Patiala: With the Department of Medical Education and Research (DMER), Punjab, granting provisional essentiality certificate to the Gian Sagar Medical and Dental College for filling 100 MBBS and 100 BDS seats, and the Baba Farid University of Health Sciences (BFUHS) a provisional consent of affiliation to the college, the institution opened its doors all over again to the medical fraternity, on Monday.
However, a protest call of the faculty members of GS Bannur dimmed the joy of reopening with medical teachers staging a protest against the management of the institute, demanding salary clearance for the past 8 months.
Staffed with a 1000 strong employees, with 150 of them being doctors and many a faculty having left the institution to join other colleges to earn livelihoods, but not before filing a petition with the Education Tribunal against the institute, the reopening may bring good tidings for the institution.
Shut down due to the withdrawal of the NOC (No objection certificate) in May by the government, in the face of the management’s inability to run the college, the students had also been granted a shift to other institutions ringing a death knell for the college. However, it seems to have risen from the dead again.
Earlier this month, a year after the revocation of the essentiality certificate of Gian Sagar Medical College and Hospital, Banur, by the Punjab Government, on grounds of the institutional trust failing to run it, the Department of Medical Education and Research (DMER) made a turnaround and issued a provisional essentiality certificate for 100 BDS seats for next year to the Gian Sagar Education Charitable Trust.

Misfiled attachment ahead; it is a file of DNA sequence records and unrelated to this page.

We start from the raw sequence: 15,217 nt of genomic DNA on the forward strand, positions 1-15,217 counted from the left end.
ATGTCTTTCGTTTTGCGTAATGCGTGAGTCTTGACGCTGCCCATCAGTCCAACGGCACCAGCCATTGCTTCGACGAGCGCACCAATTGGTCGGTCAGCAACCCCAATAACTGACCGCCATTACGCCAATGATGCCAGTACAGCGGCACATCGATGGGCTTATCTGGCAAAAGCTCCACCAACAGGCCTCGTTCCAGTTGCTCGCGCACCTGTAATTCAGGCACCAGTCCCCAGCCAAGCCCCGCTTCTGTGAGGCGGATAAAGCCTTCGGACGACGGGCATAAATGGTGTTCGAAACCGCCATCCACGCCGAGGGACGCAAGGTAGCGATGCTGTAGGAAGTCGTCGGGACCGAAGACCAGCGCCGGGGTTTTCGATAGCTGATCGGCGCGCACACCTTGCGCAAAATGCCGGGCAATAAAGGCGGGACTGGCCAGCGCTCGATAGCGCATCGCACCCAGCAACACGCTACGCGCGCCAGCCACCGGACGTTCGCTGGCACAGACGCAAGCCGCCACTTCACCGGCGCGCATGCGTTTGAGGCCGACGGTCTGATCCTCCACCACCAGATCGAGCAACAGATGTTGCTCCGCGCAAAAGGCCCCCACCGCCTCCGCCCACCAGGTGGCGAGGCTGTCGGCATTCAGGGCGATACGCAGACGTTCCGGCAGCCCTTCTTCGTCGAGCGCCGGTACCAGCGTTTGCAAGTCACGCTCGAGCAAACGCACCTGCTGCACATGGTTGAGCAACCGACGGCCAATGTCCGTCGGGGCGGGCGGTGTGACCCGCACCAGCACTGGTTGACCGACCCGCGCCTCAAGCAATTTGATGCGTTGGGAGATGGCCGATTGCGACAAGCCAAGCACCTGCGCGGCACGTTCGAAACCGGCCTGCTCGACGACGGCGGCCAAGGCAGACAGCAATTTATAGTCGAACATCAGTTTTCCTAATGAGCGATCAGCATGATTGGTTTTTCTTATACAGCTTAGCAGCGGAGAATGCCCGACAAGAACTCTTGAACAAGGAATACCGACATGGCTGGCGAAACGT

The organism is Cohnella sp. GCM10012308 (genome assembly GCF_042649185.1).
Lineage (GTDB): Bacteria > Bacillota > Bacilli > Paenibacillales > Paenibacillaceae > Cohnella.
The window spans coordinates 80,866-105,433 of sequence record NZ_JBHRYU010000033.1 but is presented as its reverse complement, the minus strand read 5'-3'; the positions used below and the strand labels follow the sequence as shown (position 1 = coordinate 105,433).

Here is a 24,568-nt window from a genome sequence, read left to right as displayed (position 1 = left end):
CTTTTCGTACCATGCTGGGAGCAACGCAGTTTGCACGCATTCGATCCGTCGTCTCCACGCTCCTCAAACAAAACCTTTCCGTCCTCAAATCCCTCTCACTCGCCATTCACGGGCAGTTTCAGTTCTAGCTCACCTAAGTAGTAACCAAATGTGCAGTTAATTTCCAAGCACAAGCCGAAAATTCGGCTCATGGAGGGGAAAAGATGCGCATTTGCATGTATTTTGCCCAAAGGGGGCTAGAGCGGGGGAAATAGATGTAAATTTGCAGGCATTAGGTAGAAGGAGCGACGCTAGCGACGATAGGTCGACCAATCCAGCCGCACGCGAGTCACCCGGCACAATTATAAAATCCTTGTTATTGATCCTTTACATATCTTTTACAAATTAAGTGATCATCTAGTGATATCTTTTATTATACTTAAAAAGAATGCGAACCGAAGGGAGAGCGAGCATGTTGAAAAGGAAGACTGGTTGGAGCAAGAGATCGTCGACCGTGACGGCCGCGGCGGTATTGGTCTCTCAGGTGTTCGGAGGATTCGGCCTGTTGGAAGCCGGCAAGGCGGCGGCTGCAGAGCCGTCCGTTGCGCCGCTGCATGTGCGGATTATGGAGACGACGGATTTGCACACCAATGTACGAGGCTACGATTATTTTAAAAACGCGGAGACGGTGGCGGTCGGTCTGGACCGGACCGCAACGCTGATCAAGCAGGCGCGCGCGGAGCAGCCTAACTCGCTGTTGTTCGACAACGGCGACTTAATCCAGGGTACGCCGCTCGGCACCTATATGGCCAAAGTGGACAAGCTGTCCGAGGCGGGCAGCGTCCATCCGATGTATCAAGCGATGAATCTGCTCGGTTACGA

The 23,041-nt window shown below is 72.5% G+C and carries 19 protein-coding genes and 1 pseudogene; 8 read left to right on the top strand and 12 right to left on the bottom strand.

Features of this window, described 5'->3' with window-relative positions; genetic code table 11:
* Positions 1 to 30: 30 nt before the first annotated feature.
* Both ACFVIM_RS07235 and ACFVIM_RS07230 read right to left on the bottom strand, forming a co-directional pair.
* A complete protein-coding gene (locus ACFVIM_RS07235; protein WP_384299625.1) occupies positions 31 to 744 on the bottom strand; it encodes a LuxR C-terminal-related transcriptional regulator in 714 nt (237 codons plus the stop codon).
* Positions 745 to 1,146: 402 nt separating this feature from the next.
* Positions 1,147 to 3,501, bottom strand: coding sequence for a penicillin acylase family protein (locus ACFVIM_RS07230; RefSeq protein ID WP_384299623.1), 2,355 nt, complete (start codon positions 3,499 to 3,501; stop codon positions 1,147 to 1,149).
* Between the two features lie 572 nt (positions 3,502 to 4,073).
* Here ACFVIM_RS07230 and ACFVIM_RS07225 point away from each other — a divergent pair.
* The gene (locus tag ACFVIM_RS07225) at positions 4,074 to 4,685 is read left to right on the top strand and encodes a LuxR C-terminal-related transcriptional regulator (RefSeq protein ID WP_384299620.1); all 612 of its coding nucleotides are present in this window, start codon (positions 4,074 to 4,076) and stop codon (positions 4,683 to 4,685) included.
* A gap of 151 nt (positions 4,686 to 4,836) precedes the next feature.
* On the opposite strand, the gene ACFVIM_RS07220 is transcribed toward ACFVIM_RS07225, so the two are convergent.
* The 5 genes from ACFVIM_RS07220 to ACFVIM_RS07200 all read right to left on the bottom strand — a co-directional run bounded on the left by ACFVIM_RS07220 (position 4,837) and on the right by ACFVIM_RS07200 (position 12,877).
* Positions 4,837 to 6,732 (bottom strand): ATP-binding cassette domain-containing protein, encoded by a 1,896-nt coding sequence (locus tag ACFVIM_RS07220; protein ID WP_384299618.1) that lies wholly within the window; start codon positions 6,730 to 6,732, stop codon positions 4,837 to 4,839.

With the state government health authorities taking a lenient view of the prevailing situation, Baba Farid University of Health Sciences (BFUHS), Faridkot, was also found giving in to the new trust management proposal for granting provisional affiliation consent for starting of an MBBS course with 100 seats for 2019-20.
With certificates in place, Gian Sagar is there in the fray to take on admissions once again.
Dharminder Singh, who led the employee protest on Monday told TOI, “We are demanding that management should pay the salaries of its employees and then clear the Employees Provident Fund (EPF). The EPF of some of these employees is pending from eight years as there is no signing authority to give the clearances. Already the institute has been facing deficiencies in the records of Medical Council of India (MCI) during inspections conducted in the previous years whereas now the management itself has been claiming that infrastructure of Rs 50 crores had been theft in the past one year. How will they manage to teach the students here besides paying the salaries?”